European Spine Journal

, Volume 22, Issue 3, pp 661–666 | Cite as

Robotic-assisted pedicle screw placement: lessons learned from the first 102 patients

  • Xiaobang Hu
  • Donna D. Ohnmeiss
  • Isador H. Lieberman
Original Article



Surgeons’ interest in image and/or robotic guidance for spinal implant placement is increasing. This technology is continually improving and may be particularly useful in patients with challenging anatomy. Only through careful clinical evaluation can its successful applications, limitations, and areas for improvement be defined. This study evaluates the outcomes of robotic-assisted screw placement in a consecutive series of 102 patients.


Data were recorded from technical notes and operative records created immediately following each surgery case, in which the robotic system was used to guide pedicle screw placement. All cases were performed at the same hospital by a single surgeon. The majority of patients had spinal deformity and/or previous spine surgery. Each planned screw placement was classified as: (1) successful/accurately placed screw using robotic guidance; (2) screw malpositioned using robot; (3) use of robot aborted and screw placed manually; (4) planned screw not placed as screw deemed non essential for construct stability. Data from each case were reviewed by two independent researchers to indentify the diagnosis, number of attempted robotic guided screw placements and the outcome of the attempted placement as well as complications or reasons for non-placement.


Robotic-guided screw placement was successfully used in 95 out of 102 patients. In those 95 patients, 949 screws (87.5 % of 1,085 planned screws) were successfully implanted. Eleven screws (1.0 %) placed using the robotic system were misplaced (all presumably due to “skiving” of the drill bit or trocar off the side of the facet). Robotic guidance was aborted and 110 screws (10.1 %) were manually placed, generally due to poor registration and/or technical trajectory issues. Fifteen screws (1.4 %) were not placed after intraoperative determination that the screw was not essential for construct stability. The robot was not used as planned in seven patients, one due to severe deformity, one due to very high body mass index, one due to extremely poor bone quality, one due to registration difficulty caused by previously placed loosened hardware, one due to difficulty with platform mounting and two due to device technical issues.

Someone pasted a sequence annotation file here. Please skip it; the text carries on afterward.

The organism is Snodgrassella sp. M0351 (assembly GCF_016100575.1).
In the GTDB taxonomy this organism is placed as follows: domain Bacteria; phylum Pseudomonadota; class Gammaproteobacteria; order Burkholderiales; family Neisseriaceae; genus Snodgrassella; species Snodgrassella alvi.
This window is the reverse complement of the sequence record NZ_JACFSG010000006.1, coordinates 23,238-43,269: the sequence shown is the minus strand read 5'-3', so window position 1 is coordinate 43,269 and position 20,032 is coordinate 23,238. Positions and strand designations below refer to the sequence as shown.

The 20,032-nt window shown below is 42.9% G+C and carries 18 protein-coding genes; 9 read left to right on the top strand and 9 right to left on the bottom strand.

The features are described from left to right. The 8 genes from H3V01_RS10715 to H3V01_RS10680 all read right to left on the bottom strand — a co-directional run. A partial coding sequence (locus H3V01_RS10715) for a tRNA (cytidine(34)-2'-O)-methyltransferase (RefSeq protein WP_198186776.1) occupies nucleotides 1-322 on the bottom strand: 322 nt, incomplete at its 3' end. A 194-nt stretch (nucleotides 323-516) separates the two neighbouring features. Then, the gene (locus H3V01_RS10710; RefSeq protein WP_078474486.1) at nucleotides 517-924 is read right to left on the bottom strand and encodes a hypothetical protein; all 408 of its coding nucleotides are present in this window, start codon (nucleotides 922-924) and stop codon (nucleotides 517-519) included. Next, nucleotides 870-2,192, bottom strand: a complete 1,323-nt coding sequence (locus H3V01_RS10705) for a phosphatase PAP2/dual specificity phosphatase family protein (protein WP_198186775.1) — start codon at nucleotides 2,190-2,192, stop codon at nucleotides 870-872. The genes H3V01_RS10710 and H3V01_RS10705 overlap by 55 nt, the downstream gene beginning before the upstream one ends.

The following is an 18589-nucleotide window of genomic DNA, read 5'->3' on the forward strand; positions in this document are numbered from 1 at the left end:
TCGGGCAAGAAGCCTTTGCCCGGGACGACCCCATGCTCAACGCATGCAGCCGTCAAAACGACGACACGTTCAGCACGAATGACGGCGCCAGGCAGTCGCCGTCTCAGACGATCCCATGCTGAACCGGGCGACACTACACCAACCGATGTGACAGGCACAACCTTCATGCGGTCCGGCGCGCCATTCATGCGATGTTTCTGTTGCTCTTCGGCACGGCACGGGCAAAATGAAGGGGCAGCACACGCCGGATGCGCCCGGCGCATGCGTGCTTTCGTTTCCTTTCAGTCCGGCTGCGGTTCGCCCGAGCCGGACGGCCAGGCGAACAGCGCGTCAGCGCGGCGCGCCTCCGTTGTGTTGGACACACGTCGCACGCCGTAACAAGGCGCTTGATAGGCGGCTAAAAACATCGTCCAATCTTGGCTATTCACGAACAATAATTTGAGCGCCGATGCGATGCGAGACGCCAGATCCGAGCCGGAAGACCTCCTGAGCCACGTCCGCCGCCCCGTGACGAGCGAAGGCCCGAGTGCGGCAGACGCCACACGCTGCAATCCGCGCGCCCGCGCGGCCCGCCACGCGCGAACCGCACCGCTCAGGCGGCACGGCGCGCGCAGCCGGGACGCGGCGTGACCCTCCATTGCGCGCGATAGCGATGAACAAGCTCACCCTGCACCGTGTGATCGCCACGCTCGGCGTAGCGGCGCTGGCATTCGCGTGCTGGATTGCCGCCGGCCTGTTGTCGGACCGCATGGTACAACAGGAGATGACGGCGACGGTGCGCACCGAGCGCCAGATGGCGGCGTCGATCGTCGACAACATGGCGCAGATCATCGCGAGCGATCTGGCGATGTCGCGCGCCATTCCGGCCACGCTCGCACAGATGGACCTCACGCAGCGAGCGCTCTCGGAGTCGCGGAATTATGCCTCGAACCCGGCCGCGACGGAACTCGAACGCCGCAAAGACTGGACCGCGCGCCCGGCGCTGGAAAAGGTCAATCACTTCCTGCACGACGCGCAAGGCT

Of the 960 screws that were implanted using the robot, 949 (98.9 %) were successfully and accurately implanted and 11 (1.1 %) were malpositioned, despite the fact that the majority of patients had significant spinal deformities and/or previous spine surgeries. “Tool skiving” was thought to be the inciting issue with the misplaced screws. Intraoperative anteroposterior and oblique fluoroscopic imaging for registration is critical and was the limiting issue in four of the seven aborted cases.


Pedicle screws Robotic-assisted Minimally invasive Spinal surgery 


Conflict of interest

Xiaobang Hu received travel support for lecturing from Mazor Robotics. Donna D. Ohnmeiss is employed by a foundation that receives funding to conduct training labs from Mazor Robotics. Isador H. Lieberman receives royalty, intellectual property rights, consulting fee and ownership interest from Mazor Robotics.


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Copyright information

© Springer-Verlag 2012

Authors and Affiliations

  • Xiaobang Hu
    • 1
  • Donna D. Ohnmeiss
    • 2
  • Isador H. Lieberman
    • 1
  1. 1.Scoliosis and Spine Tumor CenterTexas Back Institute, Texas Health Presbyterian Hospital PlanoPlanoUSA
  2. 2.Texas Back Institute Research FoundationPlanoUSA

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